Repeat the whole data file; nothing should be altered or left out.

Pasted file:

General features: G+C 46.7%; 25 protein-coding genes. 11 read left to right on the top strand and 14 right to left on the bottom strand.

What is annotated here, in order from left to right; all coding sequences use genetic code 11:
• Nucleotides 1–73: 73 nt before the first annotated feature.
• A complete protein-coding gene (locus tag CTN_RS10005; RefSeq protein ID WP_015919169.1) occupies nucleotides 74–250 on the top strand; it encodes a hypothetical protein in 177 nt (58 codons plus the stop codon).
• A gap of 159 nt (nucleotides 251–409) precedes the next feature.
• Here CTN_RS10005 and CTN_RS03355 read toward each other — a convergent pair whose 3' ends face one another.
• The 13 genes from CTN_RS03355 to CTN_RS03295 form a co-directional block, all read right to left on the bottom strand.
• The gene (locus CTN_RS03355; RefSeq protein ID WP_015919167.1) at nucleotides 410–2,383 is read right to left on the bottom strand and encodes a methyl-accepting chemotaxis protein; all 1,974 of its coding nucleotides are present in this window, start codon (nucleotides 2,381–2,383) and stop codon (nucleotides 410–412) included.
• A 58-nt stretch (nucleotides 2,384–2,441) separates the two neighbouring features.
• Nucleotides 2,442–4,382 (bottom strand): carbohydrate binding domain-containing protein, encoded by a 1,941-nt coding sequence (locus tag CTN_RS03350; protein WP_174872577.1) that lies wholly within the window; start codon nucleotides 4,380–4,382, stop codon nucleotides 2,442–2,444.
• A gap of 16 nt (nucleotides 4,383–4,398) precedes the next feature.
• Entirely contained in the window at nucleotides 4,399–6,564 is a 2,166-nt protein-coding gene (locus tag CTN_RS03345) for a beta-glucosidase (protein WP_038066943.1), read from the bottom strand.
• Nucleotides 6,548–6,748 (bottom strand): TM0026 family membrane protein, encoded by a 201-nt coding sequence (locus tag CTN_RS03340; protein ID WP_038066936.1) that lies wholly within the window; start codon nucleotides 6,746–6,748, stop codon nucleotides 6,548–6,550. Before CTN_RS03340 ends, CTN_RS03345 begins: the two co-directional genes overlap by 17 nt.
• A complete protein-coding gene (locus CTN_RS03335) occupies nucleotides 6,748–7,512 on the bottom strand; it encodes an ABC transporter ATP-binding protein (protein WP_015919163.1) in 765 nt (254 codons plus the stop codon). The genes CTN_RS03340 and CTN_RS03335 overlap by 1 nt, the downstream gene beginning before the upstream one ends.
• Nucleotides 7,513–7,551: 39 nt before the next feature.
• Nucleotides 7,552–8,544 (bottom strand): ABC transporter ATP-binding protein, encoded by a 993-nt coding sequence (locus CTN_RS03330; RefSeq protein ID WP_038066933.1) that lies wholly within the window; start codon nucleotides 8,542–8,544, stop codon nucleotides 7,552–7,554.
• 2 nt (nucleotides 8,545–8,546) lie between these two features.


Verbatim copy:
General features: G+C 46.7%; 25 protein-coding genes. 11 read left to right on the top strand and 14 right to left on the bottom strand.

What is annotated here, in order from left to right; all coding sequences use genetic code 11:
• Nucleotides 1–73: 73 nt before the first annotated feature.
• A complete protein-coding gene (locus tag CTN_RS10005; RefSeq protein ID WP_015919169.1) occupies nucleotides 74–250 on the top strand; it encodes a hypothetical protein in 177 nt (58 codons plus the stop codon).
• A gap of 159 nt (nucleotides 251–409) precedes the next feature.
• Here CTN_RS10005 and CTN_RS03355 read toward each other — a convergent pair whose 3' ends face one another.
• The 13 genes from CTN_RS03355 to CTN_RS03295 form a co-directional block, all read right to left on the bottom strand.
• The gene (locus CTN_RS03355; RefSeq protein ID WP_015919167.1) at nucleotides 410–2,383 is read right to left on the bottom strand and encodes a methyl-accepting chemotaxis protein; all 1,974 of its coding nucleotides are present in this window, start codon (nucleotides 2,381–2,383) and stop codon (nucleotides 410–412) included.
• A 58-nt stretch (nucleotides 2,384–2,441) separates the two neighbouring features.
• Nucleotides 2,442–4,382 (bottom strand): carbohydrate binding domain-containing protein, encoded by a 1,941-nt coding sequence (locus tag CTN_RS03350; protein WP_174872577.1) that lies wholly within the window; start codon nucleotides 4,380–4,382, stop codon nucleotides 2,442–2,444.
• A gap of 16 nt (nucleotides 4,383–4,398) precedes the next feature.
• Entirely contained in the window at nucleotides 4,399–6,564 is a 2,166-nt protein-coding gene (locus tag CTN_RS03345) for a beta-glucosidase (protein WP_038066943.1), read from the bottom strand.
• Nucleotides 6,548–6,748 (bottom strand): TM0026 family membrane protein, encoded by a 201-nt coding sequence (locus tag CTN_RS03340; protein ID WP_038066936.1) that lies wholly within the window; start codon nucleotides 6,746–6,748, stop codon nucleotides 6,548–6,550. Before CTN_RS03340 ends, CTN_RS03345 begins: the two co-directional genes overlap by 17 nt.
• A complete protein-coding gene (locus CTN_RS03335) occupies nucleotides 6,748–7,512 on the bottom strand; it encodes an ABC transporter ATP-binding protein (protein WP_015919163.1) in 765 nt (254 codons plus the stop codon). The genes CTN_RS03340 and CTN_RS03335 overlap by 1 nt, the downstream gene beginning before the upstream one ends.
• Nucleotides 7,513–7,551: 39 nt before the next feature.
• Nucleotides 7,552–8,544 (bottom strand): ABC transporter ATP-binding protein, encoded by a 993-nt coding sequence (locus CTN_RS03330; RefSeq protein ID WP_038066933.1) that lies wholly within the window; start codon nucleotides 8,542–8,544, stop codon nucleotides 7,552–7,554.
• 2 nt (nucleotides 8,545–8,546) lie between these two features.